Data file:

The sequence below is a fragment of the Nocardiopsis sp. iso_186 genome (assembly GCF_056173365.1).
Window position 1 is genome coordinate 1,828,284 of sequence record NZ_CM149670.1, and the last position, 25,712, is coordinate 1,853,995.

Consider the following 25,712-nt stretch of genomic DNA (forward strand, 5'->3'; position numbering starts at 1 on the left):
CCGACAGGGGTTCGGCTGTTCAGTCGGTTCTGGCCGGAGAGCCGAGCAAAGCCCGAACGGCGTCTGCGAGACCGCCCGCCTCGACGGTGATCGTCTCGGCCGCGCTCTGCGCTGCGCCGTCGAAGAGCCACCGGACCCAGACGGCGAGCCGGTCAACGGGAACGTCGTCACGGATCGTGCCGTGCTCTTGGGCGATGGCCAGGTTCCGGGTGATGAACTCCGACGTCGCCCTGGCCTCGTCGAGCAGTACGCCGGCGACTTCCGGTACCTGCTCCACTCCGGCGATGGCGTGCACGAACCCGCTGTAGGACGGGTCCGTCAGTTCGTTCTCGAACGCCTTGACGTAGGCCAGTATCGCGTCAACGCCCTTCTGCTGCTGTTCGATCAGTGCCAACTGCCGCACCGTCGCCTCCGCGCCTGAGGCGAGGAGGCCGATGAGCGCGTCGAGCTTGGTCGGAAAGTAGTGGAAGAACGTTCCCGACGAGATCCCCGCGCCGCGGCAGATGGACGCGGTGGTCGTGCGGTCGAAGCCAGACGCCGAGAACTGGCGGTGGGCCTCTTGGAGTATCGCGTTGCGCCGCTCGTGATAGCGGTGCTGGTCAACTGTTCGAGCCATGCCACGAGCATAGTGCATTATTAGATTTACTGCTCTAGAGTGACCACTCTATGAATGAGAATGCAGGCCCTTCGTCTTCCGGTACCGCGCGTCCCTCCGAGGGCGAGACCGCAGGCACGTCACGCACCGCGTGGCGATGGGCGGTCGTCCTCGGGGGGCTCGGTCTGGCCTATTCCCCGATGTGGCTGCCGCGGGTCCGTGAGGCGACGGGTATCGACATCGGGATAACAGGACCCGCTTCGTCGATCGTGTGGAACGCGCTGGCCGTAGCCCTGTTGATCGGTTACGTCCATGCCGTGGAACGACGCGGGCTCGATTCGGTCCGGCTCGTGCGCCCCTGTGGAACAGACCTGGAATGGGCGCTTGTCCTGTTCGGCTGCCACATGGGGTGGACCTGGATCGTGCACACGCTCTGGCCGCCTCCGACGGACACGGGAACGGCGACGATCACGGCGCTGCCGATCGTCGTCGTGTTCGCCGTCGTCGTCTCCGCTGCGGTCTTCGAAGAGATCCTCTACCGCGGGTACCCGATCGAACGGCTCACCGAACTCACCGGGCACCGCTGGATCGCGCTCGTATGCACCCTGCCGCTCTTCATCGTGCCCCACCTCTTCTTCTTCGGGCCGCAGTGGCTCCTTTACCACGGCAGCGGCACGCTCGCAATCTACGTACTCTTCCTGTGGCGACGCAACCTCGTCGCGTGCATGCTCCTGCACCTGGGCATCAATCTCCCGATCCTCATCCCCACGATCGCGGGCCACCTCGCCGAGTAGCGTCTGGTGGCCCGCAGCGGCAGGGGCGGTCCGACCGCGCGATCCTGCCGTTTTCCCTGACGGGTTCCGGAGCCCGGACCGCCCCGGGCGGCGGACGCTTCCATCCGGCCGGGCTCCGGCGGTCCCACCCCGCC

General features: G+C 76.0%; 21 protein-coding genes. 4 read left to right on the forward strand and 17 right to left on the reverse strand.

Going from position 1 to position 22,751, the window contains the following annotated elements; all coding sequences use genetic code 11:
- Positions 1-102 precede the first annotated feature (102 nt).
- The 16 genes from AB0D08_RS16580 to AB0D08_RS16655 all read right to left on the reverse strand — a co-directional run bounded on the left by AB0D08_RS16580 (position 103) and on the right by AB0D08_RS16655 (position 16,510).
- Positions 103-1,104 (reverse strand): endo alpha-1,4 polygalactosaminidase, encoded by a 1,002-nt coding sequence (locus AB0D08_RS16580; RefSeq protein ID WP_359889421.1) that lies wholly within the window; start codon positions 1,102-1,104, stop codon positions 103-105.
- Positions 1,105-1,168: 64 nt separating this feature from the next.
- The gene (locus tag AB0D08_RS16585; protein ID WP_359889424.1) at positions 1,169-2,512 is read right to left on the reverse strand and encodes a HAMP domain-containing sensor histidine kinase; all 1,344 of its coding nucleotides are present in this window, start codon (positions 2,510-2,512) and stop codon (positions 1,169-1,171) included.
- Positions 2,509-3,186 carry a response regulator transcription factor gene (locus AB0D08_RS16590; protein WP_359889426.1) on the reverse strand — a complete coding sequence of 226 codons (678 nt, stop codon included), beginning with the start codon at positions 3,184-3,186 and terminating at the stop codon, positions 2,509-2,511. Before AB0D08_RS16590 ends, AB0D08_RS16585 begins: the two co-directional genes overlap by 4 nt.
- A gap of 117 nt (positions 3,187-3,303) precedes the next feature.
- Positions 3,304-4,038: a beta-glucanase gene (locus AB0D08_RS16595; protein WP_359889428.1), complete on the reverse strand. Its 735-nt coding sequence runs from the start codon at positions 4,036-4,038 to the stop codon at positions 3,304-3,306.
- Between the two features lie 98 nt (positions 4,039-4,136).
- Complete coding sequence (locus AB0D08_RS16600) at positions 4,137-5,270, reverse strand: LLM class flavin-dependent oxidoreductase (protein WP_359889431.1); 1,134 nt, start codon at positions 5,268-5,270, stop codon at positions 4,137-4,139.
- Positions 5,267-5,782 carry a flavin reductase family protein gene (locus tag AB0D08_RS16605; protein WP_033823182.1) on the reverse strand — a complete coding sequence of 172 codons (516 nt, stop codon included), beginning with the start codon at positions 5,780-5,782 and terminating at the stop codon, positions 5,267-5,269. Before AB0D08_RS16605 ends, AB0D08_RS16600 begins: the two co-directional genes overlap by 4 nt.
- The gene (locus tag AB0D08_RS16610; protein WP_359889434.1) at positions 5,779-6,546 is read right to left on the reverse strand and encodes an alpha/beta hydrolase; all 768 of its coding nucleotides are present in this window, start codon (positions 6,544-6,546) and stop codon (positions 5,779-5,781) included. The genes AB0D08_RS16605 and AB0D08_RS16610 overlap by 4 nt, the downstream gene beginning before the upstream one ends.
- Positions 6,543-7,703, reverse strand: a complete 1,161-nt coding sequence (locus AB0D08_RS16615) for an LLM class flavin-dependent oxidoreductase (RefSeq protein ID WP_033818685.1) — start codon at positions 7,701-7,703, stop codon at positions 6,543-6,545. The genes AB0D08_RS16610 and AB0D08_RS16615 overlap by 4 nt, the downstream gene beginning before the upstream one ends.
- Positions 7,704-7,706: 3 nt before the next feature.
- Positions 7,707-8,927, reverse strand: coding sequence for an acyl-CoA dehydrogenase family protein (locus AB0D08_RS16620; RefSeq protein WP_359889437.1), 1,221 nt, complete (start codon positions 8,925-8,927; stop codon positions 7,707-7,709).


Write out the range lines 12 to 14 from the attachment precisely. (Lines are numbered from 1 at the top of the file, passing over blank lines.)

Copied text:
- Positions 2,509-3,186 carry a response regulator transcription factor gene (locus AB0D08_RS16590; protein WP_359889426.1) on the reverse strand — a complete coding sequence of 226 codons (678 nt, stop codon included), beginning with the start codon at positions 3,184-3,186 and terminating at the stop codon, positions 2,509-2,511. Before AB0D08_RS16590 ends, AB0D08_RS16585 begins: the two co-directional genes overlap by 4 nt.
- A gap of 117 nt (positions 3,187-3,303) precedes the next feature.
- Positions 3,304-4,038: a beta-glucanase gene (locus AB0D08_RS16595; protein WP_359889428.1), complete on the reverse strand. Its 735-nt coding sequence runs from the start codon at positions 4,036-4,038 to the stop codon at positions 3,304-3,306.